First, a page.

Lily Berglund appeared three times in the ‘Melodifestival’ (annual music competition). The first time was in 1961 when she jumped in at short notice because Inger Berggren had developed tonsillitis the night before the final. There were five competing songs and each had to be sung twice by different artists accompanied by two different bands. The 12-person jury chose ‘April, april’ as the winner. Lily Berglund had sung ‘Spela på regnbågen’, which got to number 2, and ‘Stockholm, which came in last place. Lily Berglund’s second appearance at the Melodifestival was in 1962. That year six songs were in competition and, like before, each had to be sung by two different artists and with two different bands. The results were determined by radio and tv audiences who sent their votes in by mail. The overwhelming winner was ‘Sol och vår’ sung by Inger Berggren and Lily Berglund. For some reason it was Inger Berggren who represented Sweden in Luxemburg, and she achieved 7th place. Both singers achieved good record sales. Lily Berglund also competed in 1963, when a jury was tasked with choosing a winner from 12 entries. Only the top three rankings were made public. The winner was ‘En gång i Stockholm’ sung by  (Monica Zetterlund) and Carli Tornehave. Lily Berglund performed ‘Rosen och vinden’ and ‘Sen igår är vi kära’, but neither of these ranked in the top 3. Monica Zetterlund did not get a single point during the final competition held in London.
In the early 1960s Lily Berglund reduced her Swedish tours and then completely stopped by the mid-1960s. One of the reasons for this was probably the so-called death of amusement parks which reduced the number of gigs available, whilst another reason was likely increased competition for available gigs from the latest popstars. A third reason was Lily Berglund’s two children who demanded more family time. Her husband Göte Wilhelmson disbanded his band in 1964. His work as master recorder for the Karusell record company, and later for Philips, kept him fully occupied at home. It can be said that it was he who ‘discovered’ both Sven-Ingvars and Cool Candys.
Lily Berglund undertook several musical visits abroad. The first was to West Germany in 1954 during which she performed a number of times on the radio and even sang in front of American officers. In 1956 she undertook a six-week long tour of the Soviet Union, visiting a lot of places. At one point she sang before 50,000 people in Moscow. During the second half of the 1960s, when she had stopped touring in Sweden, she did several tours in Europe. She visited both West and East Germany, Belgium, Austria, and Romania. In Vienna she performed both on the radio and on tv, whilst in Bucharest she participated in an international song competition. At various times she also made guest appearances throughout the Nordic countries.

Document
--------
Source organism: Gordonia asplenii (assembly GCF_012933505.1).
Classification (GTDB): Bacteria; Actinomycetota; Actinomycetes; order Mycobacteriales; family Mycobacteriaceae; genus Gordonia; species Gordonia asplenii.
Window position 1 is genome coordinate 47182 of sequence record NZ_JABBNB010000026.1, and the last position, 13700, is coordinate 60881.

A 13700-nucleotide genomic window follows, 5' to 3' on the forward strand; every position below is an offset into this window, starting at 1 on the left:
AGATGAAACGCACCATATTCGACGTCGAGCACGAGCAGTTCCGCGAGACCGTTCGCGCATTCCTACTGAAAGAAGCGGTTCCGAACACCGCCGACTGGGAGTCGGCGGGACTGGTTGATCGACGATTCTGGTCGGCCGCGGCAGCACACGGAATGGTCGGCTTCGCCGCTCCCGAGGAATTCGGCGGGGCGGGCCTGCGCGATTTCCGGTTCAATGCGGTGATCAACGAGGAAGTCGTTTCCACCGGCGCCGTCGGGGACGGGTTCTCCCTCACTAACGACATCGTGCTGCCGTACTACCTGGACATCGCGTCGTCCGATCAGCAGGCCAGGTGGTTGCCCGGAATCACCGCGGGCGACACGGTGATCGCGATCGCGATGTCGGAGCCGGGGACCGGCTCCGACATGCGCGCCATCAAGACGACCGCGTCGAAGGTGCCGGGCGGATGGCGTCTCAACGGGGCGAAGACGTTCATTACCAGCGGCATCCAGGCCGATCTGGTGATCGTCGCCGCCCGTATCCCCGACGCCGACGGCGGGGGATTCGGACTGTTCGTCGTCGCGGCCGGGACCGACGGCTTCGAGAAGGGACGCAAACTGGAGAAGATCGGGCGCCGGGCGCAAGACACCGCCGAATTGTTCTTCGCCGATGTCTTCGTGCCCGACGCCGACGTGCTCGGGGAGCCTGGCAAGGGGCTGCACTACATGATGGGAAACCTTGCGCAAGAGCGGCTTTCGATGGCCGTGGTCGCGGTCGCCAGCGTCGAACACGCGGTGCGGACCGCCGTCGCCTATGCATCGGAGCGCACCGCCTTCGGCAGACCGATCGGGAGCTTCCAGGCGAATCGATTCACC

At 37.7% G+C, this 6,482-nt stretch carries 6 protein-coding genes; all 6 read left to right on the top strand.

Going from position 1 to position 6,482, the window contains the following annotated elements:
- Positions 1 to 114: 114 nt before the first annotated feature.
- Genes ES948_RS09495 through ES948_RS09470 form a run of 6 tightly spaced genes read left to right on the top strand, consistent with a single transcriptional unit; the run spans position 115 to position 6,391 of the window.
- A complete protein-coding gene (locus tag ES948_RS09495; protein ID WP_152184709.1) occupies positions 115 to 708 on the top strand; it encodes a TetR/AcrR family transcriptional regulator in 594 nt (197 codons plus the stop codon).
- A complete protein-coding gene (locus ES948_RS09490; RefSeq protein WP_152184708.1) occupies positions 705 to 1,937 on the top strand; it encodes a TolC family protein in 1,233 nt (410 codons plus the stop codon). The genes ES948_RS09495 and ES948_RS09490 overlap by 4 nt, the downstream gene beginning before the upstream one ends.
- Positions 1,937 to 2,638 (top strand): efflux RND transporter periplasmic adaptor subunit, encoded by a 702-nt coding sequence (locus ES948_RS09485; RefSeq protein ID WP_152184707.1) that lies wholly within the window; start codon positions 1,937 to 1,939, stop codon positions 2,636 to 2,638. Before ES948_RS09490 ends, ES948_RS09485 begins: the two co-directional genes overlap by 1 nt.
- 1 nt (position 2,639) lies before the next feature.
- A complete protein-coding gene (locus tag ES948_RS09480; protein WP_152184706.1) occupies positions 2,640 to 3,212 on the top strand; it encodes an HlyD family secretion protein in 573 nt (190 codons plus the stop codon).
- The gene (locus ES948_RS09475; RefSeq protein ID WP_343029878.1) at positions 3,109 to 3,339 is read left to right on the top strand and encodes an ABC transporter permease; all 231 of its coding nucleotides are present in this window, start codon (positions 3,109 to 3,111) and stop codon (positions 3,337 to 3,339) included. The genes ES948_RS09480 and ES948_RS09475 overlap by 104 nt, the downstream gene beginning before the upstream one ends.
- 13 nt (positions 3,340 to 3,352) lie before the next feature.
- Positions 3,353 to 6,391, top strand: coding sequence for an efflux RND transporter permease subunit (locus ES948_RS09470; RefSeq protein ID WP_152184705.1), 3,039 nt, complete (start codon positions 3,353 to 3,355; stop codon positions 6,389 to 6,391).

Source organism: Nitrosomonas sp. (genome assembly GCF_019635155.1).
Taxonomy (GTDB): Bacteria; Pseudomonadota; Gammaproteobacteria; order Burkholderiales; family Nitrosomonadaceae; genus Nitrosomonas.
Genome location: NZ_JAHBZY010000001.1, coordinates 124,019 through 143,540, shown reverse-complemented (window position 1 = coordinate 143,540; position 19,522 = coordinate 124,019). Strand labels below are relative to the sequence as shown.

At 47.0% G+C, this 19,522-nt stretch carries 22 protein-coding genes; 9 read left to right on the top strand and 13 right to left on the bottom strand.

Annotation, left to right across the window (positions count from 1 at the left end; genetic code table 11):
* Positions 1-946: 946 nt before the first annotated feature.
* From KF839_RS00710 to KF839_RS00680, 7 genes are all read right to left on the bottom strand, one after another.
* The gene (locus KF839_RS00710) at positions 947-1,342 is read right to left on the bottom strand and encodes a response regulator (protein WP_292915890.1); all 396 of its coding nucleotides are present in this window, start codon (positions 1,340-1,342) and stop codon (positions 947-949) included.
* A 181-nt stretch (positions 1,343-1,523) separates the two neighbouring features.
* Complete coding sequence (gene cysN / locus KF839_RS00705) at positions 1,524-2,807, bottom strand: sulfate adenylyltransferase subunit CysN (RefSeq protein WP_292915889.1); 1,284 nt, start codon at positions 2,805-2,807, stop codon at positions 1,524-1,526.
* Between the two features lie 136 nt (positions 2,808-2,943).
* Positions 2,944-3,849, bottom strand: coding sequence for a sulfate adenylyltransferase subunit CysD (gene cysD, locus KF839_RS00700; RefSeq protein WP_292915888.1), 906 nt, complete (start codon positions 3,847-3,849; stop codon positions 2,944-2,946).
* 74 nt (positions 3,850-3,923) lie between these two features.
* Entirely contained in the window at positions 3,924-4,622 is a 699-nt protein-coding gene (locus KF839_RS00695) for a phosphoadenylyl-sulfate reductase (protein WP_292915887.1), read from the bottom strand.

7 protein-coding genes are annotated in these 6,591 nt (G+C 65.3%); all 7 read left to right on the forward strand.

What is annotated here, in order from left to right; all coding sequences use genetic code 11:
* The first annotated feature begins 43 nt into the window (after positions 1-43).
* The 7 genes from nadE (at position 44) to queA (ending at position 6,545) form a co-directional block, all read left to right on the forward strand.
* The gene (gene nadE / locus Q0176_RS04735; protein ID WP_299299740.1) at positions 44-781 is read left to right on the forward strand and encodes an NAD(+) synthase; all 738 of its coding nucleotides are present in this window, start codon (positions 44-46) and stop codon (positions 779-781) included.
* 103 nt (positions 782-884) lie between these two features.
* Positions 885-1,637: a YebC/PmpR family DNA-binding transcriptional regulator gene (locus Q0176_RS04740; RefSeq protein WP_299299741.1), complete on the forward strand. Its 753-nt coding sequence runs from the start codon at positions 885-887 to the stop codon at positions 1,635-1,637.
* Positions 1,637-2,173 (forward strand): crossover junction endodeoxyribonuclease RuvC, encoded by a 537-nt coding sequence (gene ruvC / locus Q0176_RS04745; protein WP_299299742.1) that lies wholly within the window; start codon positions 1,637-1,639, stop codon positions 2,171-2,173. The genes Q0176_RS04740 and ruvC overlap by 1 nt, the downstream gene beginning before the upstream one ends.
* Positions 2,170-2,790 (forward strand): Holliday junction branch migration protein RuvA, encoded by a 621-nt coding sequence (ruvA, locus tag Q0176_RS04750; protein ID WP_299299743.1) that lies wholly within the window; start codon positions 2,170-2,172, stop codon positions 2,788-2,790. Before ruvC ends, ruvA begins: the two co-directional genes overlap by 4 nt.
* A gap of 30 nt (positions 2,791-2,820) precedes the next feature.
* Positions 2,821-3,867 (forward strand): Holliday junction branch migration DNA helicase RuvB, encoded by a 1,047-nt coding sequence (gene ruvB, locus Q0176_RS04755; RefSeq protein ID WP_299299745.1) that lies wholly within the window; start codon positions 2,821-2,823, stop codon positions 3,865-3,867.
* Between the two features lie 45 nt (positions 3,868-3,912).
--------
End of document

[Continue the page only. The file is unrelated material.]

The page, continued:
One of the radio programmes which contributed to safeguarding and increasing Lily Berglund’s popularity was Refrängen, produced by Hasse Tellemar. She began singing old catchy tunes for the show in 1957 together with the singer and actor Per Lindqvist, as well as the group Gastarna, and later also Papegojorna. The programme had a sizable audience and the EPs of ‘Sjung med Lily och Per’ which were released in 1959 sold very well. The Berglund-Lindqvist duo maintained their collaborative work for about a decade. During the 1960s they recorded several LPs which became widely distributed and laid the basis for re-release during the 1970s.
Lily Berglund appeared in two films. The first was a comedy entitled Flyg-Bom, from 1952, starring Nils Poppe in the leading role. The second was Het är min längtan, from 1955, which was a drama based on love intrigues, and starred Margit Carlqvist and Alf Kjellin. Lily Berglund only had small parts in each film, both times appearing as a singer.
Lily Berglund continued to perform and make records late on in life. In 1973 she made an LP with the spiritual singer Jan Sparring, entitled ‘Jubla nu mitt sälla hjärta’. She released another notable LP in 1980, called ‘Jag har en liten melodi’. It contained both well-known and lesser-known songs by Kai Gullmar, one of the major composers within the world of popular music. This record was released by the Good Will record company, which had just been set up by the Berglund-Wilhelmson couple. When Lily Berglund celebrated her 50th year as a singer in the year 2000 she was honoured by the release of a compilation CD entitled ‘Musik vi minns’. Throughout her lengthy career she recorded about 550 tunes.
Lily Berglund suffered a stroke in the summer of 2003 which robbed her not only of her ability to speak but also to sing. She eventually regained her ability to talk and she found herself speaking in the Dalarna dialect, which she had previously been forced to suppress in order to sing without an accent. Although she never regained her singing voice she did not complain. As she said in an interview before her 80th birthday, she had sung so much over the preceding years that she had had enough of it. The older she got, the more she wanted to spend time with her family in her parental home of Lergärdet in Kvarnsveden.
Lily Berglund died in 2010. She is buried at the Norra Griftegård in Kvarnsveden.